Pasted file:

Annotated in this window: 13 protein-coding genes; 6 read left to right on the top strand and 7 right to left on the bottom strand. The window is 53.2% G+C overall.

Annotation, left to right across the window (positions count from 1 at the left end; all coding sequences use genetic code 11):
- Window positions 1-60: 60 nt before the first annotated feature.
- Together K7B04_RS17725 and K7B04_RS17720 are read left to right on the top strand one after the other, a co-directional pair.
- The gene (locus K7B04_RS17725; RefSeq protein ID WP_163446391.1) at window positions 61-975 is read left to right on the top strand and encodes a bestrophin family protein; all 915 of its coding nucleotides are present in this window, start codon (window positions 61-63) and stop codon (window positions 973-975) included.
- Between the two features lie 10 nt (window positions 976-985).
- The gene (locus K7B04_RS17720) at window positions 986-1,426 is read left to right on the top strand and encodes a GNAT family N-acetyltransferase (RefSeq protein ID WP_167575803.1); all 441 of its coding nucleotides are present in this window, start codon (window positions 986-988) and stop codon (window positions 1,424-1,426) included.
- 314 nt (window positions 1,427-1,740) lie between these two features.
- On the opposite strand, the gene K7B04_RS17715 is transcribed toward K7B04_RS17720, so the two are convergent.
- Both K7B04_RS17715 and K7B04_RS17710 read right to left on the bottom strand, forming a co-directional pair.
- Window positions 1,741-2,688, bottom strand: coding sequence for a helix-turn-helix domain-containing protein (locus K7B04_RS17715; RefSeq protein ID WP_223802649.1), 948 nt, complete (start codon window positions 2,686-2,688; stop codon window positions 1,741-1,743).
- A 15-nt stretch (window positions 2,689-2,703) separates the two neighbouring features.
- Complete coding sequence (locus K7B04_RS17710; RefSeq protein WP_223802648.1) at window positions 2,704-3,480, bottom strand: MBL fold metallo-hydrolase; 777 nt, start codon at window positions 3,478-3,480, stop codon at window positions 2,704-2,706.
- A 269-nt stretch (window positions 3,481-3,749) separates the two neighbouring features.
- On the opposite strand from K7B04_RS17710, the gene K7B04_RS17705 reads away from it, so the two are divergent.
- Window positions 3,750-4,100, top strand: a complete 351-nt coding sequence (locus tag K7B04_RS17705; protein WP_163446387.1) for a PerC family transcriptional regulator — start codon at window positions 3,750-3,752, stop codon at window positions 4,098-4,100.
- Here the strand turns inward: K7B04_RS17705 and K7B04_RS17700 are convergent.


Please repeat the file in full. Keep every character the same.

Annotated in this window: 13 protein-coding genes; 6 read left to right on the top strand and 7 right to left on the bottom strand. The window is 53.2% G+C overall.

Annotation, left to right across the window (positions count from 1 at the left end; all coding sequences use genetic code 11):
- Window positions 1-60: 60 nt before the first annotated feature.
- Together K7B04_RS17725 and K7B04_RS17720 are read left to right on the top strand one after the other, a co-directional pair.
- The gene (locus K7B04_RS17725; RefSeq protein ID WP_163446391.1) at window positions 61-975 is read left to right on the top strand and encodes a bestrophin family protein; all 915 of its coding nucleotides are present in this window, start codon (window positions 61-63) and stop codon (window positions 973-975) included.
- Between the two features lie 10 nt (window positions 976-985).
- The gene (locus K7B04_RS17720) at window positions 986-1,426 is read left to right on the top strand and encodes a GNAT family N-acetyltransferase (RefSeq protein ID WP_167575803.1); all 441 of its coding nucleotides are present in this window, start codon (window positions 986-988) and stop codon (window positions 1,424-1,426) included.
- 314 nt (window positions 1,427-1,740) lie between these two features.
- On the opposite strand, the gene K7B04_RS17715 is transcribed toward K7B04_RS17720, so the two are convergent.
- Both K7B04_RS17715 and K7B04_RS17710 read right to left on the bottom strand, forming a co-directional pair.
- Window positions 1,741-2,688, bottom strand: coding sequence for a helix-turn-helix domain-containing protein (locus K7B04_RS17715; RefSeq protein ID WP_223802649.1), 948 nt, complete (start codon window positions 2,686-2,688; stop codon window positions 1,741-1,743).
- A 15-nt stretch (window positions 2,689-2,703) separates the two neighbouring features.
- Complete coding sequence (locus K7B04_RS17710; RefSeq protein WP_223802648.1) at window positions 2,704-3,480, bottom strand: MBL fold metallo-hydrolase; 777 nt, start codon at window positions 3,478-3,480, stop codon at window positions 2,704-2,706.
- A 269-nt stretch (window positions 3,481-3,749) separates the two neighbouring features.
- On the opposite strand from K7B04_RS17710, the gene K7B04_RS17705 reads away from it, so the two are divergent.
- Window positions 3,750-4,100, top strand: a complete 351-nt coding sequence (locus tag K7B04_RS17705; protein WP_163446387.1) for a PerC family transcriptional regulator — start codon at window positions 3,750-3,752, stop codon at window positions 4,098-4,100.
- Here the strand turns inward: K7B04_RS17705 and K7B04_RS17700 are convergent.